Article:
Temperament & Personality
A better name for the Silky Terrier might be the Spunky Terrier. These little dogs pack a lot of personality into a small package. Like other terriers, they believe they are the center of the universe and expect everyone to bow to their needs. Silkies make (harmless) mischief whenever possible, especially if they realize it gets them extra attention. This is an intelligent breed who knows how to manipulate a situation in his favor, and can sometimes even be considered bossy, but most owners don't mind because they are just too darn cute to stay mad at. Silkies are great family dogs for those with older children, as they enjoy the company of people and prefer to have plenty of laps to choose from when it is naptime.
Though they may look like sissies, Silky Terriers are actually very sturdy and active dogs who require moderate exercise to maintain health and happiness. Silkies love to take long walks, and are hardy enough to be a hiking companion. Jogging isn't their strong suit, but they will chase balls around your yard as long as you are willing to throw them.
Silkies are small enough to live comfortably in an apartment or condo as long as they are walked daily and allowed to run a few times per week.
Because Silky Terriers are smart, they require mental stimulation as well as physical activity. If possible, Silkies should be enrolled in agility training so they can work their minds, bodies, and get some extra bonding time with someone they love.
Like other terrier breeds, Silkies can be a handful to train. They are willful and stubborn and most definitely have minds of their own. Training should begin early and be conducted with calm-assertive leadership and never a harsh hand. Small terriers are prone to defensive reactions and if you physically correct your Silky – even to push his bottom down in a "sit" position – he may bite. Treats and excited praise should be enough to motivate a Silky Terrier, but sessions should be kept short so that he doesn't lose interest.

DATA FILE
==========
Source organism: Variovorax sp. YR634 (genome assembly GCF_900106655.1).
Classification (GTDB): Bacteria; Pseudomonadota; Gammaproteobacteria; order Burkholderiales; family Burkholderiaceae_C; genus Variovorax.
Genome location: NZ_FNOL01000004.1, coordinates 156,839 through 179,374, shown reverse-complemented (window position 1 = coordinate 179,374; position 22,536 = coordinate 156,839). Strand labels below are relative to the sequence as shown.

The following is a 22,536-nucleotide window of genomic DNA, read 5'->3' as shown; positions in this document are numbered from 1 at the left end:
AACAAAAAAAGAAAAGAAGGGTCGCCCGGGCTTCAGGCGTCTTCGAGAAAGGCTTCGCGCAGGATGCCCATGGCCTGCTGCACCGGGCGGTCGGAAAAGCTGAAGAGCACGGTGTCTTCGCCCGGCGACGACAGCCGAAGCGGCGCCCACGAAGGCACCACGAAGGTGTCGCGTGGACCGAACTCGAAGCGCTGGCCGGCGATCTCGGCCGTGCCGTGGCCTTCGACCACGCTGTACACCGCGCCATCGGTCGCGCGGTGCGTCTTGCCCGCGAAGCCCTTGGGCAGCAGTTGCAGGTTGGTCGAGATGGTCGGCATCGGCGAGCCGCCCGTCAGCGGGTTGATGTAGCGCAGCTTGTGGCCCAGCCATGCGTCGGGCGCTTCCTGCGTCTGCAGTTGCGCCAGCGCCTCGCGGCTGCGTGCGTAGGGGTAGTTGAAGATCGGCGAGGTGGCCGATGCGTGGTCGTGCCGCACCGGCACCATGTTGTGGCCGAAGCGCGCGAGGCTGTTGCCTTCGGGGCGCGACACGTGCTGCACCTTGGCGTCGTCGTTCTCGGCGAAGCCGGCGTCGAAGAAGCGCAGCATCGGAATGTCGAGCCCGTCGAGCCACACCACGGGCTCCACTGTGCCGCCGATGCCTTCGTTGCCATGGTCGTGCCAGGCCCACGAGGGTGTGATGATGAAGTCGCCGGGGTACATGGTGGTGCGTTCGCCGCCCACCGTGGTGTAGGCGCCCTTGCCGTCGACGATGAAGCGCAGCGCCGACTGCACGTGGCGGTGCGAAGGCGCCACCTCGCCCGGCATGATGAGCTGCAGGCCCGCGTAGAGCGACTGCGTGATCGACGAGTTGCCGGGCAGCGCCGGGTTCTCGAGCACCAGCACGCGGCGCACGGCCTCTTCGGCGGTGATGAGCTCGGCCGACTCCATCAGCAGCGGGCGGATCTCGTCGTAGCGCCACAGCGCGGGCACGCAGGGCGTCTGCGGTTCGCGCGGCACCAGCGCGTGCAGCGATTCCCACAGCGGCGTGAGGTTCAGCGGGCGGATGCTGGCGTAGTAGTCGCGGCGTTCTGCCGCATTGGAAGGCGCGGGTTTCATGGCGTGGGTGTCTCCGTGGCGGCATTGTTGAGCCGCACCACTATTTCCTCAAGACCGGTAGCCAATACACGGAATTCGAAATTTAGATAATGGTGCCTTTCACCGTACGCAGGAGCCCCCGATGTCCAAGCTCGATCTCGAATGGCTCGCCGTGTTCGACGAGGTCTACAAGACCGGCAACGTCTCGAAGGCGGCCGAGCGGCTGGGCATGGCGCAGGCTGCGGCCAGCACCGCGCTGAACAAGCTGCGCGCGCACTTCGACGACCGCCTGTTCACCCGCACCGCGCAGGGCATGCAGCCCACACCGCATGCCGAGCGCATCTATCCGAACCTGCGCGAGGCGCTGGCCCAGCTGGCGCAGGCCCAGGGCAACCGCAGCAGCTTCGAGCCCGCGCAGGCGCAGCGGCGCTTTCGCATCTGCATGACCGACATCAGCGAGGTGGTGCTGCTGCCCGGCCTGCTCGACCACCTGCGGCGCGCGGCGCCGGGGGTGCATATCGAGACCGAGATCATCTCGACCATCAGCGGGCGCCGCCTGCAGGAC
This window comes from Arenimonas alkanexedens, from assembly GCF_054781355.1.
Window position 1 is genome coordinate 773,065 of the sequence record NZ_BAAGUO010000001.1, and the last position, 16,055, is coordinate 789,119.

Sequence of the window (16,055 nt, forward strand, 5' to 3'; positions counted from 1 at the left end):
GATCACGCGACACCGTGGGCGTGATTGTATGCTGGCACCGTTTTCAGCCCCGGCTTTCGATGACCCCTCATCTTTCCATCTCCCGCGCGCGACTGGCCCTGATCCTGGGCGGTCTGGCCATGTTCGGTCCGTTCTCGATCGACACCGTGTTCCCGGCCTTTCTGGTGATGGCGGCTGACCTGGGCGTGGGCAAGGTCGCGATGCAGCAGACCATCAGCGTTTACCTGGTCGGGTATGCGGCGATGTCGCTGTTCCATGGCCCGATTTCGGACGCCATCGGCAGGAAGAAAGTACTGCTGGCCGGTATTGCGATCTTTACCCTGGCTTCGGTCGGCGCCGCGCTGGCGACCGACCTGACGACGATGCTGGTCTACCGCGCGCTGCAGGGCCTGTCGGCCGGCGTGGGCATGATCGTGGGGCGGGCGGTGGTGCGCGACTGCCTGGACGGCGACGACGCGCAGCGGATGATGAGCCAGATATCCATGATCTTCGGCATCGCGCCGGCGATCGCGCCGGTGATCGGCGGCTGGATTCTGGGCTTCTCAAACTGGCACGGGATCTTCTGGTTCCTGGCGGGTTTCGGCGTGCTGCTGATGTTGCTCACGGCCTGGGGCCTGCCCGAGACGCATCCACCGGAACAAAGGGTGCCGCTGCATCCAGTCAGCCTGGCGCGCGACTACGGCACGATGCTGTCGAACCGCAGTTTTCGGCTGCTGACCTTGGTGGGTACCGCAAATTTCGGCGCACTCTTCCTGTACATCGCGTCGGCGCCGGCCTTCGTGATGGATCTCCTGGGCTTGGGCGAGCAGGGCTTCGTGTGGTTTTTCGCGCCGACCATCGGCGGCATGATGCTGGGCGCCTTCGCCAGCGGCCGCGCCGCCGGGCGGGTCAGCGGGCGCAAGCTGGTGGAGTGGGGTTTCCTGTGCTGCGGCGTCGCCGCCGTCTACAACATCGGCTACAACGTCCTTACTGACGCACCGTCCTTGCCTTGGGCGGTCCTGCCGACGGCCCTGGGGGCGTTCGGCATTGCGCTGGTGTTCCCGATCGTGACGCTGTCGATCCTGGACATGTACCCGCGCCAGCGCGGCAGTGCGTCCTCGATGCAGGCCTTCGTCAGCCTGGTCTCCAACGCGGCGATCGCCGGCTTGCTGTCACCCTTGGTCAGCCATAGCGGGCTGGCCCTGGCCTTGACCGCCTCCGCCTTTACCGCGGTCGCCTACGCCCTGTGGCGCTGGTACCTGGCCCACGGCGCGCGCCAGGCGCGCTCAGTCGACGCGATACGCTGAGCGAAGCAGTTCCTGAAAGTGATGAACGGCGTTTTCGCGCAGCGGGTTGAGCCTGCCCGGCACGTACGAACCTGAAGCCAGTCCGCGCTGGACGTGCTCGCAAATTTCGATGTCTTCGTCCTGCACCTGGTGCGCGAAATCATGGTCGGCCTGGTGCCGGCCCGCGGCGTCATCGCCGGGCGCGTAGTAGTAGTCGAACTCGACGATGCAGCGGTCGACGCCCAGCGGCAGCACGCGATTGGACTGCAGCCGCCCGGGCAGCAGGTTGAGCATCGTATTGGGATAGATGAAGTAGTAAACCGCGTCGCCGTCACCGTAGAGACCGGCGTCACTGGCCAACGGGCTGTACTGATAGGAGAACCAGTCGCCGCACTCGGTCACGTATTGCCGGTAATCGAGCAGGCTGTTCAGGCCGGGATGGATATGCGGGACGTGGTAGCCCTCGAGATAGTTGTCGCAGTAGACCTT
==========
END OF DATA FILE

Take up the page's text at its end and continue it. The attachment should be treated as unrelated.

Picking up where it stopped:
When basic obedience has been mastered, your Silky can move on to advanced obedience, trick training or agility classes. These are smart dogs who, despite their stubbornness excel in these activities.
Silkies, like their other terrier cousins, are prone to barking early and often. They will bark to let you know that someone is at the door, walking across the street, or riding a bicycle. They will bark to alert you that a cat is in the yard, the neighbor's dog is outside, or a squirrel is climbing up a tree. Silkies bark at everything and it is nearly impossible to train out of them. Teaching your dog to obey a commands to stop barking can keep your sanity in check and your neighborly relationships in tact.
Silky Terriers do not like to be left alone for long periods of time. They are companion dogs who love the company of their human friends. People who work long hours will come home to find their Silky had barked himself hoarse, has ripped upholstery, or conveniently forgotten his house training manners. People with flexible work schedules, retirees, or families with a stay at home parent are the most ideal situations for a Silky Terrier.
Fence security is often a concern with Silky Terriers. They will dig under fences in order to get out and chase small animals. They should never be left unsupervised in a yard. Their desire to chase means they should always be kept on a leash when not in a fenced location. If a Silky gives chase, you aren't likely to get him to return to you no matter how desperately you call.
Silkies get along well with older children who understand a dog's boundaries but are not recommended for homes with small children. Toddlers are often clumsy or will want to tug at a Silly's hair, which can lead the dog to snap or bite.